Programs that are meaningful and support soldiers and their families are sometimes best discovered and learned from the bottom up.
So asking the question: "What do you know about the Association of the United States Army?" is sometimes easier from an information sharing perspective, when it is shared peer-to-peer.
So the follow-up question: "What’s in it for me?" depends on what is important to you.
If it’s being part of an association that serves as the voice of the Army to the American public and members of Congress through its support of the Army across all components for manning, equipping, training and sustaining, AUSA is important to you.
If it’s keeping yourself current on policy and doctrinal changes, and understanding why they change, AUSA is important to you.
If it’s supporting fellow soldiers, retired soldiers, veterans, Army civilians, surviving spouses and all the families through recognition and volunteer activities centered in more than 119 chapters worldwide, AUSA is important to you.
If it’s staying current with Army leadership decisions and the subsequent impacts on installations, units and organizations throughout the force, AUSA is important to you.
If you want to seek-out, network and build relationships with other young professionals wanting to further their Army careers and their future, AUSA is important to you.
The truth is there are a thousand answers to the question: "What’s in it for me?"
The question now is: "Have you checked out the latest information and updates from AUSA?"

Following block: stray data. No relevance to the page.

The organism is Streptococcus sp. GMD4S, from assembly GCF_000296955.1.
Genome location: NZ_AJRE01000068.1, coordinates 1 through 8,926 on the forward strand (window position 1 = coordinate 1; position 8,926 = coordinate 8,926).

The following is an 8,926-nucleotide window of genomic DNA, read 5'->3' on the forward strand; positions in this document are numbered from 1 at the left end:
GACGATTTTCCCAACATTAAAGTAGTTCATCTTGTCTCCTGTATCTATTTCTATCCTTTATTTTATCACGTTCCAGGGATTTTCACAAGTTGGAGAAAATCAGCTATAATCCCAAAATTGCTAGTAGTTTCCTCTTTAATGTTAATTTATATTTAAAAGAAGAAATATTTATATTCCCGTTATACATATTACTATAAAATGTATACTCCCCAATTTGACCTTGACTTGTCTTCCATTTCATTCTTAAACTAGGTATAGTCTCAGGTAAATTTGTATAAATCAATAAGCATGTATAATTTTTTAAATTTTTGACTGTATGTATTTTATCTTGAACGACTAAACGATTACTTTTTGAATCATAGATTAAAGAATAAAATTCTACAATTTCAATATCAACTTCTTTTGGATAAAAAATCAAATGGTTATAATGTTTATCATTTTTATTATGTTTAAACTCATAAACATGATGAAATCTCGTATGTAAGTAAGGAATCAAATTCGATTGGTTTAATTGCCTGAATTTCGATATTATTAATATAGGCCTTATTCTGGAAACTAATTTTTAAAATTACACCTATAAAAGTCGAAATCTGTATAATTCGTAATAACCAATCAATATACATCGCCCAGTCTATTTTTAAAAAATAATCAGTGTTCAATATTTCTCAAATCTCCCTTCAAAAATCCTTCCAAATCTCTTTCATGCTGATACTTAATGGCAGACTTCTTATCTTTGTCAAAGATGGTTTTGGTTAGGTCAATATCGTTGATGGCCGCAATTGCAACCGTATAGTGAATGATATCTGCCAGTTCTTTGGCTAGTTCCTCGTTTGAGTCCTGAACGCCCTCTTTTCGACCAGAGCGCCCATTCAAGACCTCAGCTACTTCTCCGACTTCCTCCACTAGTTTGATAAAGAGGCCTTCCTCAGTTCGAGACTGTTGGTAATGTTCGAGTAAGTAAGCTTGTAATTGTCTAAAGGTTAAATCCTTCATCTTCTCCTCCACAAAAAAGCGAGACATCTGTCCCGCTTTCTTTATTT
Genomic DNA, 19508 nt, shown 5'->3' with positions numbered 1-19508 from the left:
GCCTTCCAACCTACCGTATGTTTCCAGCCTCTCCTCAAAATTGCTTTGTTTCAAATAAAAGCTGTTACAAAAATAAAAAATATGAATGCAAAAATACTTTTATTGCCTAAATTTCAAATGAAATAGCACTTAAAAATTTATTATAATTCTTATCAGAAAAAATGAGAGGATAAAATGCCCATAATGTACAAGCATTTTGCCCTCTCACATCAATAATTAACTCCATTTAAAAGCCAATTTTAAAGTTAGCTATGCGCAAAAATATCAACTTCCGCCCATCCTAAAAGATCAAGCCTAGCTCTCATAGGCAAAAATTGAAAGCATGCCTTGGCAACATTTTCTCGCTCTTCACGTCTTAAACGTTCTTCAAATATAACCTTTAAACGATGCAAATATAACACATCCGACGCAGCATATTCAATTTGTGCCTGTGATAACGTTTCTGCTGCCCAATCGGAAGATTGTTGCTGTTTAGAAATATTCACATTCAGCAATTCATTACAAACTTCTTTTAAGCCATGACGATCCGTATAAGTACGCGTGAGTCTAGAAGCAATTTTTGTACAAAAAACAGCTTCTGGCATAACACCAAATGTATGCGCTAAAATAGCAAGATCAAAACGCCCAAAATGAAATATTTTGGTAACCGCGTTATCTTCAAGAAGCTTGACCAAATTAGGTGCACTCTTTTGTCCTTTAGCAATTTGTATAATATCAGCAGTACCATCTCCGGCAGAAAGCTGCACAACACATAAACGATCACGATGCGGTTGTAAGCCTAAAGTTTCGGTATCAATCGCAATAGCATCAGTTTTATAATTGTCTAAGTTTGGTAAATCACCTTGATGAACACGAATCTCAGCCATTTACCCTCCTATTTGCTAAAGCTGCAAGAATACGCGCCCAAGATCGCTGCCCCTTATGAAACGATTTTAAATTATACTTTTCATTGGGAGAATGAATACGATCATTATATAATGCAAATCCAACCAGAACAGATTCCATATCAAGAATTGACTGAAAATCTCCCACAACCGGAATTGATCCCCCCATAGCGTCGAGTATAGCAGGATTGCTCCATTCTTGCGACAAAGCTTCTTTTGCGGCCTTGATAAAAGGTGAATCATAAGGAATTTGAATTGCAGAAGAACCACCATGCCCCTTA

The monthly ARMY Magazine and AUSA News provide young professionals everything they need to stay current and competitive in their rising careers.
The AUSA Institute of Land Warfare throughout the year provides the visionaries and strategists in our ranks with the food for thought and understanding in relation to all the tough challenges facing our Army.
The Firing Line Blog discussions found on our websuite, www.ausa.org, focus on current, real-world developments, issues and trends that impact all young leaders and their soldiers.
These online discussions become an important part of junior leader development through shared experiences, successes and failures in living the Army mission every day.
If you enjoy any of the aspects of "what’s in it for me?" as you learn about AUSA, then you need to be part of the team and a member of the Army’s professional association.
There is no substitute for the knowledge and wisdom gained through experience and when you are a young up-and-coming Army professional, associating with other members of your profession who have lived the Army life provides you an opportunity to bolster your portfolio.
Now more than ever America’s Army needs AUSA, and AUSA needs your membership support.
Membership is the volume knob to ensure your voice is amplified many times over and heard throughout the halls of Congress, from sea to shining sea across this country, and throughout every small town and community in-between.
Keep America’s Army Strong!
Take a Stand!
Still Serving, Still Saluting!
NCO and Soldier Programs
Sergeant Major of the Army
Kenneth O. Preston, USA, Ret.
Director, Noncommissioned Officer
and Soldier Programs